Laws & Social StigmasEdit

Testing FacilitiesEdit

  • You can find HIV testing services, including HIV counseling and treatment, in many hospitals and the Tongan Family Health Association clinic.[4]

SupportEdit

CostsEdit

Medications & VaccinesEdit

Laws & Social StigmasEdit

What to Get & Where to Get ItEdit

CostsEdit

MenstruationEdit

Note: In addition to pads and tampons, you can also use menstrual cups and menstrual underwear for your period. To learn more about menstrual cups, click here. To learn more about menstrual underwear, click here.

Laws & Social StigmasEdit

What to Get & Where to Get ItEdit

CostsEdit

Gynecological ExamsEdit

Laws & Social StigmasEdit

What to Get & Where to Get ItEdit

CostsEdit

PregnancyEdit

Laws & Social StigmasEdit

What to Get & Where to Get ItEdit

CostsEdit

AbortionEdit

Important Note: There are two main types of abortions: medical (also known as the "abortion pill") and surgical (also known as "in-clinic"). For medical abortions, you take a pill to induce abortion. For surgical abortions, a procedure is performed to induce abortion. For general information about medical and surgical abortions, click here.

Laws & Social StigmasEdit

What to Get & Where to Get ItEdit

CostsEdit

Advocacy & CounselingEdit

Laws & Social StigmasEdit

What to Get & Where to Get ItEdit

CostsEdit

List of Additional ResourcesEdit

  • Ministry of Health
  • The Tonga Family Health Association (TFHA): "Within Tonga's well-developed healthcare system and infrastructure, reproductive health (RH) services are made up of a well-defined clinical / curative component and a public health / preventative component. The government of Tonga acknowledges the crucial role played by the Tonga Family Health Association (TFHA) in the Reproductive Health Programme for the achievement of the Millennium Development Goals (MDGs), in particular the health-related MDGs 4, 5 and 6."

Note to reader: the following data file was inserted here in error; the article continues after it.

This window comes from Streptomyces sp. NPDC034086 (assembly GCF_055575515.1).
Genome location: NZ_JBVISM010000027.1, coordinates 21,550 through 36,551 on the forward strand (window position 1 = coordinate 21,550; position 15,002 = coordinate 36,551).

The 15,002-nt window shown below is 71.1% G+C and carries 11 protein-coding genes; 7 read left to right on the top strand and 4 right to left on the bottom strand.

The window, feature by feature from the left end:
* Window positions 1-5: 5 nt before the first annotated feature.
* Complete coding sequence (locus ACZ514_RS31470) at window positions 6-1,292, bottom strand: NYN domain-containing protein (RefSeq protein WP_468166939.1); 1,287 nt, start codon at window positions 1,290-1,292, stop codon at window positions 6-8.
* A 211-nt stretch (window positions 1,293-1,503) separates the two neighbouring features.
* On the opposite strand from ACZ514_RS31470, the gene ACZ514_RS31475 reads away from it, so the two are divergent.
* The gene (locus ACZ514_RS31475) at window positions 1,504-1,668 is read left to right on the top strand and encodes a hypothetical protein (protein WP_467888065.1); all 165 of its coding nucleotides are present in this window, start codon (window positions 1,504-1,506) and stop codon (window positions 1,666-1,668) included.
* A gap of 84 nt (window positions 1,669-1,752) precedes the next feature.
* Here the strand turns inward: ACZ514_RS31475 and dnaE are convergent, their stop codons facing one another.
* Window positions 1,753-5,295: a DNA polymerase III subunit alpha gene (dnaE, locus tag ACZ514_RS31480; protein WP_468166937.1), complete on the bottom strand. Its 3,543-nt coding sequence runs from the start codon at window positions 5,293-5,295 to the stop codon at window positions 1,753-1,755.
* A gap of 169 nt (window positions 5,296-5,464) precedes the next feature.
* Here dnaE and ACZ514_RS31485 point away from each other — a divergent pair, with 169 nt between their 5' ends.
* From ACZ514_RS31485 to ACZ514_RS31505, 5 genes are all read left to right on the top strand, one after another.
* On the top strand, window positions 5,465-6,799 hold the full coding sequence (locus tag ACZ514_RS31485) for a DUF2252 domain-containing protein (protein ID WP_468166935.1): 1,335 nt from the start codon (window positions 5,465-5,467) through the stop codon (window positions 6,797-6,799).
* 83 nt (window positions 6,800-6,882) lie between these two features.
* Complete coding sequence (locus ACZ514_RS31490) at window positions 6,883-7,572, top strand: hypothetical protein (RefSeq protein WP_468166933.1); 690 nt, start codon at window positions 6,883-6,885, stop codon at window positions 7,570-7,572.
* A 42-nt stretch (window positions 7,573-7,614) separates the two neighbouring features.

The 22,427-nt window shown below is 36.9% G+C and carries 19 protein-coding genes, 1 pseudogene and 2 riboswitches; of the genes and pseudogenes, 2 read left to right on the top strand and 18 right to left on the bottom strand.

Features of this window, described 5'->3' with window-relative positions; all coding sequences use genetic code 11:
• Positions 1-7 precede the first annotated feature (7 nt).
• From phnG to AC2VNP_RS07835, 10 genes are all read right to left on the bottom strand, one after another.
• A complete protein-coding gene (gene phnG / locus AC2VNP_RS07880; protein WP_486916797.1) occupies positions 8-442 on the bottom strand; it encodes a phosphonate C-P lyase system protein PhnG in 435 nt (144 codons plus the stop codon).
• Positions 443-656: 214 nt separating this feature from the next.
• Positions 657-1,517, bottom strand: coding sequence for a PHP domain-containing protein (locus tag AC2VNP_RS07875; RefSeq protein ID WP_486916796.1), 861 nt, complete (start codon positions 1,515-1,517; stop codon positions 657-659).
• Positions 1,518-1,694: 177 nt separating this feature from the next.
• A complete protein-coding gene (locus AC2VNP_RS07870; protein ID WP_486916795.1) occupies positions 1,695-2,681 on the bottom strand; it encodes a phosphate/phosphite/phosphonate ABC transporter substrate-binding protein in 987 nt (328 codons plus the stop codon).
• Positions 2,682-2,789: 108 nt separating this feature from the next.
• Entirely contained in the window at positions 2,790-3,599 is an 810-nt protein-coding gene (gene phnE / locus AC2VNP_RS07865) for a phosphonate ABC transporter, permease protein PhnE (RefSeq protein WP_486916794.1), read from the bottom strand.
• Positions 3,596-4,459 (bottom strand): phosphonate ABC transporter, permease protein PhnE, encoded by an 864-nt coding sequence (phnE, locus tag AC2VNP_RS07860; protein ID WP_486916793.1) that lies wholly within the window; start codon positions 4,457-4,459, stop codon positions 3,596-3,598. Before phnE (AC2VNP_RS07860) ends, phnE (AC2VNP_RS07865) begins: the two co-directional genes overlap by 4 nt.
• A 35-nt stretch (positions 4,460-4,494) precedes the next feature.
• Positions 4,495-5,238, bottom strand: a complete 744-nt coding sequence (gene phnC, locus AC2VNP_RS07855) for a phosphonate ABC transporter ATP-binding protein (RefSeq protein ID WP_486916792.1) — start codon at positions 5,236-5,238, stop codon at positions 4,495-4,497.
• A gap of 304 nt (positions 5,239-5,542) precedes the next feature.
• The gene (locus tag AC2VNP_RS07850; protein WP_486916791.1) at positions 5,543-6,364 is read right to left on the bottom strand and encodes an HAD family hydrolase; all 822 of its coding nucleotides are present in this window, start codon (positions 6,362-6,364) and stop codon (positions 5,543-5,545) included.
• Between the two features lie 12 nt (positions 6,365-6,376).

• Tonga Leitis Association: "The Tonga Leitis Association (TLA) was established in 1992 with a focus on improving the rights and celebrating the contribution of Leitis in Tonga. As the HIV epidemic developed globally, and the vulnerability of men who have sex with men (MSM) and Transgender (TG) to HIV became clear, TLA became and continues to be a major part of the HIV Response in Tonga. TLA is committed to growth and continuing to make a significant difference in the lives of people with diverse sexual orientations, gender identities and expressions."
  • Equaldex - Tonga: Click here to learn about LGBTQ rights and laws in Togo. It is important to understand that male homosexuality is illegal in Tonga and the laws around female homosexuality are ambiguous.

ReferencesEdit

  1. Trends in Contraceptive Use Worldwide 2015
  2. Basic Facts – Tonga
  3. Emergency Contraceptive Pill Registration Status by Country
  4. KINGDOM OF TONGA - Sexual and Reproductive Health Rights Needs Assessment